The short version of this review is simple: buy this now and listen to it. It’s one of the best pieces of audio drama, if not the best, you’re going to hear this year, with everyone involved – from writer Paul Magrs to the regular cast, the guest cast, director Jamie Anderson, and all involved with post-production – bringing their A game. There’s an inexorability about the impending tragedy that will make you almost ignore the cliffhangers, and just go straight through as one 100-minute play – you become that invested in the characters Magrs has created.
When you think of a Peter Davison historical, chances are the Monty Python-esque over the top antics of The King’s Demons will come to mind. This couldn’t be further from that. This is on a par with Hartnell-era historicals, notably The Massacre of St Bartholomew’s Eve.
Magrs spends time establishing the social order, and the inherent fallacies and difficulties that fomented ordinary people into coming together on that day in August 1819. Having studied the period (albeit nearly forty years ago!), I knew what was coming, and Magrs does an excellent job showing not telling – the scene in Hurley’s factory is good Doctor Who; the aftermath is what makes it great drama. Many may think that Magrs is exaggerating the way in which the militia behaved; if anything, I suspect he’s downplayed some of it. And frankly, seeing that side of human nature is more frightening than any death-dealing pepperpot (sorry, Nick!) will ever be…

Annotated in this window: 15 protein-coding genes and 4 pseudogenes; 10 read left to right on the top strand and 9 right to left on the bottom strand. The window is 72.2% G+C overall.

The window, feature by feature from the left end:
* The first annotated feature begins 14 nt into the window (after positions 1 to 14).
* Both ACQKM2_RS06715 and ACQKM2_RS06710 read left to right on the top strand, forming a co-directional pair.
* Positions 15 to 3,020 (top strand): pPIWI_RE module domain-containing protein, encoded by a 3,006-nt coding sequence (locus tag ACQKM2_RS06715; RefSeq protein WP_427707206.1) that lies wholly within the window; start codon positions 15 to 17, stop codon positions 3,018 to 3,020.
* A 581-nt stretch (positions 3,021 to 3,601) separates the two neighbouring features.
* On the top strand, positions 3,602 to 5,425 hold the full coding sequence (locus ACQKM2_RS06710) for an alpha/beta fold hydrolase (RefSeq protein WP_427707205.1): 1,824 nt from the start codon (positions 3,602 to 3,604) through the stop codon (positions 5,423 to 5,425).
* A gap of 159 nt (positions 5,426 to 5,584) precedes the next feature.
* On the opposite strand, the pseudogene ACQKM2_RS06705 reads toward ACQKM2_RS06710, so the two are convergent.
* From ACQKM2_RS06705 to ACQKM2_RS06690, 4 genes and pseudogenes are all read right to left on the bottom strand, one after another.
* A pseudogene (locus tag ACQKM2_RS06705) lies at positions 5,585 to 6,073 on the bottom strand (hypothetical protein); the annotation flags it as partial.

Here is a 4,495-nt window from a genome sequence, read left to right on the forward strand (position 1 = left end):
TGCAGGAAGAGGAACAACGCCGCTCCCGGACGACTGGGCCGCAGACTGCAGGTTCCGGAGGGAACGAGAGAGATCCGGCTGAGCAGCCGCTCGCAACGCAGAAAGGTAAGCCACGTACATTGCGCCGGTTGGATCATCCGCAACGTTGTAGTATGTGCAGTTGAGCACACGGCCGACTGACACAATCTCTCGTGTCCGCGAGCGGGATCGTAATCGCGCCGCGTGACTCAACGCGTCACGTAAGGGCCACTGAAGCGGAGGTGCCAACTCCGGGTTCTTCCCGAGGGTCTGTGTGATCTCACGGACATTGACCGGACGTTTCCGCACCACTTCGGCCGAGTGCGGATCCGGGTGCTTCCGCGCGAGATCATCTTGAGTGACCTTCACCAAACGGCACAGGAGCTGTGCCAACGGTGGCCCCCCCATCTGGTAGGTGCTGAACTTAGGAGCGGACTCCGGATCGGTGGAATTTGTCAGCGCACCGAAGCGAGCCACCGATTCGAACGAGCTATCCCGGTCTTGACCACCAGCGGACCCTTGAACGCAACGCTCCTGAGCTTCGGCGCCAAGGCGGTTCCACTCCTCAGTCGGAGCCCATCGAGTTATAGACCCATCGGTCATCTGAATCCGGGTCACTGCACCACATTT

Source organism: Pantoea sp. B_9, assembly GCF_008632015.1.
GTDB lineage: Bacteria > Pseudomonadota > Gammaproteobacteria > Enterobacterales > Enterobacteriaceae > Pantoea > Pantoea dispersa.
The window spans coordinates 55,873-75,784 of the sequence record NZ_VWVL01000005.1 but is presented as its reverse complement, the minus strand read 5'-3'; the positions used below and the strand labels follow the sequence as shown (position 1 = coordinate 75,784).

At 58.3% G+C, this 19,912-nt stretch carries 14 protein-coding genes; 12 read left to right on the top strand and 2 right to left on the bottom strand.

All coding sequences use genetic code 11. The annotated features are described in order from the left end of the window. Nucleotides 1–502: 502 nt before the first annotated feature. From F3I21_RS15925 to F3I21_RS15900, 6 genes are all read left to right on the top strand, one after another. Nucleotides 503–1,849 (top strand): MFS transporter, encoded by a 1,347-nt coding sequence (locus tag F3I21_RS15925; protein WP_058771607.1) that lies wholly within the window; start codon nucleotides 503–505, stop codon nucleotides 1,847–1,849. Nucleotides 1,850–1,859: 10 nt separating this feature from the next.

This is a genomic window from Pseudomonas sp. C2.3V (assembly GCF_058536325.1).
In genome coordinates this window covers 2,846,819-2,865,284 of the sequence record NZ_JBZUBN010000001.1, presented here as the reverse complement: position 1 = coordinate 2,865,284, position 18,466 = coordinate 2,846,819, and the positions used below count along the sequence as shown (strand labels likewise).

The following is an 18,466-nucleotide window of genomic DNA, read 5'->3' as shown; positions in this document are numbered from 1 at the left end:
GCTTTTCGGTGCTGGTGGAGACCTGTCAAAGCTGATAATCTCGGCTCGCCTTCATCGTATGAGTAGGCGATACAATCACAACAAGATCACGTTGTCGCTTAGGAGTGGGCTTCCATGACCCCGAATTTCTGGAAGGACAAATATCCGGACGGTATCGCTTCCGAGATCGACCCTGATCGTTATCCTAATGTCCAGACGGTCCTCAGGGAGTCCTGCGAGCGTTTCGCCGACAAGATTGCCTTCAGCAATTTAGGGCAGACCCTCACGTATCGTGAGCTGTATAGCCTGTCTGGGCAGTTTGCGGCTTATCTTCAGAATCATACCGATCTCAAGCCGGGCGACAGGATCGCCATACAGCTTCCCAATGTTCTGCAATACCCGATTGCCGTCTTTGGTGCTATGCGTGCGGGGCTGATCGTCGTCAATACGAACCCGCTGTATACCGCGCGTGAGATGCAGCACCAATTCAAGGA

Nigel Fairs’ sound design and music are some of the best we’ve had in recent time too: the score is truly haunting, with a solo voice and minor keys used to great effect. The placement of the characters within the scenes is also done unusually, given the audio equivalent at times of a POV camera, and the massacre itself is given the weight it deserves, moving from the ordinary people (and, of course for good dramatic purposes, some of the TARDIS crew) caught up in the fighting, to the yeomanry. It’s not done with the melodramatics of a Game of Thrones scene; Fairs has somehow managed to put us right at the heart of events so that the panic and the rising desperation are palpable.
I really hope that the next story to feature this crew will pick up on the effect that events have had, particularly on Nyssa. We don’t need every story to be this dark or intense, but The Peterloo Massacre is a fantastic reminder of Doctor Who’s potential to put us inside historical events.
Verdict: Simply excellent all round. 10/10